In sum: this is a delightful, intricately written historical novel, with more than a dash of fantasy, which stands out amidst the glut of Tudor-era novels on the market.

6 comments:

  1. Ok...sounds way too tempting for me to pass up. This one is going in my TBR pile for sure. Thanks for sharing. Donna

    tekeygirl at gmail dot com

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  2. Sarah,
    I thoroughly enjoyed this book when I read it a few years ago, but I enjoyed Riley's MASTER OF ALL DESIRES even more. As with this novel, she captures her multitude of characters so well and she is so clever with creating humorous moments even in the midst of mayhem and evil. The "talking head" that it seems everyone from Catherine de Medici and Diane de Poitiers to Nostradamus are out to lay their hands on, is truly bizarre.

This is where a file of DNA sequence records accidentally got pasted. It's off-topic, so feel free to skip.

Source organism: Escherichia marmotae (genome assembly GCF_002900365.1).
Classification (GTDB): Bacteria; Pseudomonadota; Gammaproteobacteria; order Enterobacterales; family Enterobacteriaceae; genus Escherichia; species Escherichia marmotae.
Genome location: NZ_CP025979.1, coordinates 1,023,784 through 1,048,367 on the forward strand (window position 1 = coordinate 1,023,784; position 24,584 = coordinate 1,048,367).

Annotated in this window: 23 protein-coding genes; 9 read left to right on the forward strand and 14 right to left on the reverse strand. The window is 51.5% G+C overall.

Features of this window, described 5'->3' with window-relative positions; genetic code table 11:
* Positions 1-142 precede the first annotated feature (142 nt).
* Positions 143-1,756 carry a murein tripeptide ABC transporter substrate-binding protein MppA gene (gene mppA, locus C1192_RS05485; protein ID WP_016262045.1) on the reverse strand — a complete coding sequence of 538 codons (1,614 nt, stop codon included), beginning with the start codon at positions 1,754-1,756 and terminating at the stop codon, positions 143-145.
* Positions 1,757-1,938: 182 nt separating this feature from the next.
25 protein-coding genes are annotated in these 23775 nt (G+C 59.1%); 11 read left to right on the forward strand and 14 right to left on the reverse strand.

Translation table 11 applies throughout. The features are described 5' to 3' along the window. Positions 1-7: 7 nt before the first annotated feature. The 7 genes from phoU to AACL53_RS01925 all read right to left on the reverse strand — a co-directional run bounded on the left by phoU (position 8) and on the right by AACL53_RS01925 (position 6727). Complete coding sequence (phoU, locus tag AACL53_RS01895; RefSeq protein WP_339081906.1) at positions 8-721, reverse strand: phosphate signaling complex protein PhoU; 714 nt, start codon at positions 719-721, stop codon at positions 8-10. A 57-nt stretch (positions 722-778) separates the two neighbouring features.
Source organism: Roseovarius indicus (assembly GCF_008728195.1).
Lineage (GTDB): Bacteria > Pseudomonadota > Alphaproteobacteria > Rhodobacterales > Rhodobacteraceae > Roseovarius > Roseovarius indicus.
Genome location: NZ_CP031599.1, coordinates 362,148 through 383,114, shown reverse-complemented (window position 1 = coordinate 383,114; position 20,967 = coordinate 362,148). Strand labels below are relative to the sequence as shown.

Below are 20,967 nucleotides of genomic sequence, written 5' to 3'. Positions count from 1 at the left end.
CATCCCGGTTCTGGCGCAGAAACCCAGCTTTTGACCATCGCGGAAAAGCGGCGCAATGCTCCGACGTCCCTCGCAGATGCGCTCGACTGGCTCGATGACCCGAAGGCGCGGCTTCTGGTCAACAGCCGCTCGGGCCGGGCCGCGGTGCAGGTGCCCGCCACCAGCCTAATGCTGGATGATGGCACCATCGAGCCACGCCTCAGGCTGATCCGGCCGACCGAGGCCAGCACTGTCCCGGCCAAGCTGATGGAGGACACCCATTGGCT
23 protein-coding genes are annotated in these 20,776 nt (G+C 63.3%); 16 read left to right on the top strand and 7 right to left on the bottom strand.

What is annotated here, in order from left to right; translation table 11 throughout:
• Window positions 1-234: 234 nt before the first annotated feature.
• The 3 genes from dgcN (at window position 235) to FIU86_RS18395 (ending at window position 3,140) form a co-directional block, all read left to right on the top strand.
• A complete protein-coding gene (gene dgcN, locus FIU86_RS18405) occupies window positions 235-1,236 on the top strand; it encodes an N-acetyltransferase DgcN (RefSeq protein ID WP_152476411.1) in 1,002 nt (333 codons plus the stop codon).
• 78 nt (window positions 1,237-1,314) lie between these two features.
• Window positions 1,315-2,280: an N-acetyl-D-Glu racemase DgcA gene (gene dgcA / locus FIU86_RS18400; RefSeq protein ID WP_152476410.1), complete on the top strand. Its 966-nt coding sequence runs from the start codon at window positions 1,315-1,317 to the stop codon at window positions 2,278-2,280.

Thanks for the excellent review.

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  3. Mike, you're the second person to tell me MASTER OF ALL DESIRES is a favorite among her work. I don't think that's one I've read yet, but I own a copy.

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  4. I first red "The oracle glass" by JMR and was hooked! Sadly she hasnt written anymore books.

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  5. Hi Soph, have you read The Water Devil? It came out last year - first English-language publication.

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  6. Sara,Ive read the previous books but not that one or master of all desires.